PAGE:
And Sarah*, 27, a bisexual woman who’s a regular sex party attendee and has had many orgies, says, “Group play doesn’t feel like one thing. It varies based on who else is there. I’ve had group sex that’s kinky and wild, and group play that’s tantric and deeply connected.”
Whether you’re having solo, partnered, or multipartnered sex, and whether you’ve had sex zero, 100, or 100 thousand times, these tips will come (wink) through for you.
Forget any myths you may have learned
“So often the barriers to pleasurable sex aren’t lack of skills, toys, or attractiveness,” Tanner says. “More than likely, it’s that we’re buying into myths about what we’re allowed to want and need during sex.”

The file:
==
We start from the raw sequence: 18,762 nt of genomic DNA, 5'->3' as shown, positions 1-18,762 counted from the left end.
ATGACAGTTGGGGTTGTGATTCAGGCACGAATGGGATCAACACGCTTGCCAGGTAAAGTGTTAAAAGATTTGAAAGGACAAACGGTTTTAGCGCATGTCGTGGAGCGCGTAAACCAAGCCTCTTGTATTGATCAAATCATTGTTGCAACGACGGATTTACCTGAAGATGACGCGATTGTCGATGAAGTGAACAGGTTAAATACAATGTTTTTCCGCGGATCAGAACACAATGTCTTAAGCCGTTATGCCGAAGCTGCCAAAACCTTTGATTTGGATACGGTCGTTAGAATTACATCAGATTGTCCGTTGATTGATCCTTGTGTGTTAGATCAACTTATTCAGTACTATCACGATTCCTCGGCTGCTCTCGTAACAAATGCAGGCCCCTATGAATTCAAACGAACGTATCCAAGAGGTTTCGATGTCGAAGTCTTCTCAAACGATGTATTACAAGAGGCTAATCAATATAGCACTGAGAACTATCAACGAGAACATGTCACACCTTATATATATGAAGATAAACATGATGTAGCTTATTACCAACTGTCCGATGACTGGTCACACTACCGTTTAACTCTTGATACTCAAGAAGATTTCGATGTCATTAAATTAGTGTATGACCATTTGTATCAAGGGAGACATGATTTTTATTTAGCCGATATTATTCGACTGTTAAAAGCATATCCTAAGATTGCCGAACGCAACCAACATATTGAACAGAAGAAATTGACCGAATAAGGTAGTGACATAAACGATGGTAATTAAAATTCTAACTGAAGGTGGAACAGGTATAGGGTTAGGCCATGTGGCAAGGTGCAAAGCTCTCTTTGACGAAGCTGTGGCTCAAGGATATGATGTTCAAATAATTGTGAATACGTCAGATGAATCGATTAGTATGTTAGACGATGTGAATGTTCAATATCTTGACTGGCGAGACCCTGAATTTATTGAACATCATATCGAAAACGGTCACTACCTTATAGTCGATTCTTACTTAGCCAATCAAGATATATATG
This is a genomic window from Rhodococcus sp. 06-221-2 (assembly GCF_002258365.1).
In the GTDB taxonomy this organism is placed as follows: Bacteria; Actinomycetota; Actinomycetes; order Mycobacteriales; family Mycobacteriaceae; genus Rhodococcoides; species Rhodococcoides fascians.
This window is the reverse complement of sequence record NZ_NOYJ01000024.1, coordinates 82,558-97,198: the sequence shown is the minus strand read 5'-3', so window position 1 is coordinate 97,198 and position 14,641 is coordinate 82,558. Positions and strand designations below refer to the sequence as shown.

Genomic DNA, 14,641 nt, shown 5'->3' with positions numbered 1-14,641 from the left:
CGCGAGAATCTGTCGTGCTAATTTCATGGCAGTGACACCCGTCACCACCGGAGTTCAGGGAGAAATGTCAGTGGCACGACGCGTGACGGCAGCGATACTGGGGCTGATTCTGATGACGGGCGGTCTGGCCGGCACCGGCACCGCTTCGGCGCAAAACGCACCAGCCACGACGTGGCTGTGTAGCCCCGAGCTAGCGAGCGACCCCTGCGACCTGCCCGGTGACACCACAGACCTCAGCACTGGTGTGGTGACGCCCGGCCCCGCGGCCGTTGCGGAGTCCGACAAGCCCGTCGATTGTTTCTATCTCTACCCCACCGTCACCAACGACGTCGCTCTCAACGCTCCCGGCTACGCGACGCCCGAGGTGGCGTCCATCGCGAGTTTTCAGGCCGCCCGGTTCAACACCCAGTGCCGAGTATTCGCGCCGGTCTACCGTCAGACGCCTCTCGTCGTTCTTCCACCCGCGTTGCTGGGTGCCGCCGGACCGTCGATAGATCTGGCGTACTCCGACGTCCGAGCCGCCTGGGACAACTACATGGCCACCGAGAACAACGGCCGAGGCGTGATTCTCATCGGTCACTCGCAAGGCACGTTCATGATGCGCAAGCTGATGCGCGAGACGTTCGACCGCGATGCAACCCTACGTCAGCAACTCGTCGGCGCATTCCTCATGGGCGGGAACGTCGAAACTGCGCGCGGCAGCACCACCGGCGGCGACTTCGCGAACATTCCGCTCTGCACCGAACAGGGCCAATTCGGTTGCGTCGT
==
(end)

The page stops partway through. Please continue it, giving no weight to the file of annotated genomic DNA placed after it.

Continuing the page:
This is especially true for cisgender women and other folks assigned female at birth. Here, Tanner says, having more pleasurable sex means “getting more comfortable with taking up space, asking for what you want, and saying no to what you don’t want.”
To get more comfortable asking for those things in the bedroom, they recommend starting *out* of the bedroom.
Want your partner(s) to put their phone away at the dinner table? Ask. Need your boo to help out with the laundry more? Tell ’em. Wish your lover gave you more words of affirmation? Request it!
“Many of us are taught that when we have partnered and multipartnered sex, that our pleasure is our partners’ responsibility,” Reeves says. It’s not!
“I encourage people to build a pleasure practice with themselves to learn what they like without the presence or performance pressure that can come from having another partner in the bedroom,” she says.